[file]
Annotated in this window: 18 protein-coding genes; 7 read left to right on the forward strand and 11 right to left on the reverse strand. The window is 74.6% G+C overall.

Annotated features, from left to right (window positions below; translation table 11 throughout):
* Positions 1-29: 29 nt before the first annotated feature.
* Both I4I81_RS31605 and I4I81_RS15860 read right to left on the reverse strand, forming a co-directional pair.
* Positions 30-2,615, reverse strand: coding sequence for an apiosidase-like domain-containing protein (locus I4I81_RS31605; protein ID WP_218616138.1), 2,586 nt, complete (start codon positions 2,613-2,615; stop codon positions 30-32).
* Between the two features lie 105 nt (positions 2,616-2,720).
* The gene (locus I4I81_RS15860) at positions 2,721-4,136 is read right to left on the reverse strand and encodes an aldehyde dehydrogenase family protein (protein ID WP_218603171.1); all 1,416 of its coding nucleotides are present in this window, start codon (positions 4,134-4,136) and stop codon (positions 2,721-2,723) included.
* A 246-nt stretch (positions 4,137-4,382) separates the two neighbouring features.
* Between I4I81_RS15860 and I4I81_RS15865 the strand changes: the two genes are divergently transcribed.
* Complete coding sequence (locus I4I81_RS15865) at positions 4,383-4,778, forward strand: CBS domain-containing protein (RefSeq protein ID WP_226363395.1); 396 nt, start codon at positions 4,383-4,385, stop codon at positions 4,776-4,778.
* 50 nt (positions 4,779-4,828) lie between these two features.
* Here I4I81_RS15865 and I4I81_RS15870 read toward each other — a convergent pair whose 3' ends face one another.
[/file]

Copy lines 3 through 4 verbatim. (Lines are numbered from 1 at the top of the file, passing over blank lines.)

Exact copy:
* Positions 1-29: 29 nt before the first annotated feature.
* Both I4I81_RS31605 and I4I81_RS15860 read right to left on the reverse strand, forming a co-directional pair.